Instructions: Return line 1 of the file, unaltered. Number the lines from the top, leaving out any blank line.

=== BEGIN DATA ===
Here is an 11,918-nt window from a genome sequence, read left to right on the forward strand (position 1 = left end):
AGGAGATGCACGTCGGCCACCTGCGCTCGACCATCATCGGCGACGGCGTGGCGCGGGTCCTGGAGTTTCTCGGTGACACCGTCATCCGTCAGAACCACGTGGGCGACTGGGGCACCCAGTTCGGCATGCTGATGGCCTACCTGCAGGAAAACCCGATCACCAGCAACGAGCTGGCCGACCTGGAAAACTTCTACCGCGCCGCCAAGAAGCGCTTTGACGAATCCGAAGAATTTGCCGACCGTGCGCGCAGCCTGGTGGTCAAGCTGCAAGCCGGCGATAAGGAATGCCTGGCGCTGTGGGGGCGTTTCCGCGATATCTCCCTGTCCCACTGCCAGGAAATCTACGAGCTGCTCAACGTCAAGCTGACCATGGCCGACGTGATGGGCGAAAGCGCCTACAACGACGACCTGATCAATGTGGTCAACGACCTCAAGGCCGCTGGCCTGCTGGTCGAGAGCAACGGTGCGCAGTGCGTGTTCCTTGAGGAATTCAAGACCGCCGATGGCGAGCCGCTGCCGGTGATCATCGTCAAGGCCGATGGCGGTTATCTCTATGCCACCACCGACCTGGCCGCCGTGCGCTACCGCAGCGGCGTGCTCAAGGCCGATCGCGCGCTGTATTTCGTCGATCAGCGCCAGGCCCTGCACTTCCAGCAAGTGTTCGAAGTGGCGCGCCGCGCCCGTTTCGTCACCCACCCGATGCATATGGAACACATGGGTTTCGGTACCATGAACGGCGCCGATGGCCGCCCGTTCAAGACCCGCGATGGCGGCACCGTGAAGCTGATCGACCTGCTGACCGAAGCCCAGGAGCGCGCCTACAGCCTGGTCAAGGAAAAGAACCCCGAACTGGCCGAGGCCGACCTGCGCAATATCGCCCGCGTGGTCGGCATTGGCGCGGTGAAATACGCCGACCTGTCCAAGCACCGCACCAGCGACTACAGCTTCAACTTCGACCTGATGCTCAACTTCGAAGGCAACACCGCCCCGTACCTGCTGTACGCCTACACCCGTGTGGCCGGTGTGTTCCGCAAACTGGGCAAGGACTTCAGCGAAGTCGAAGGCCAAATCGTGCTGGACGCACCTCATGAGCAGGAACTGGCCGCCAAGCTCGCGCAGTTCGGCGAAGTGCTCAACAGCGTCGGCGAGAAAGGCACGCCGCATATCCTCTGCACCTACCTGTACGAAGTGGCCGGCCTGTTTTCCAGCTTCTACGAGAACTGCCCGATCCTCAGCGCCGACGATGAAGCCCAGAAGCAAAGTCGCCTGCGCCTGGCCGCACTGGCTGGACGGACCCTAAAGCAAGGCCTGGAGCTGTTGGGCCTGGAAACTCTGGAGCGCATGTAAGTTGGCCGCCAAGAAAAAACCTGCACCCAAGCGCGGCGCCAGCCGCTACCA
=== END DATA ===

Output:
Here is an 11,918-nt window from a genome sequence, read left to right on the forward strand (position 1 = left end):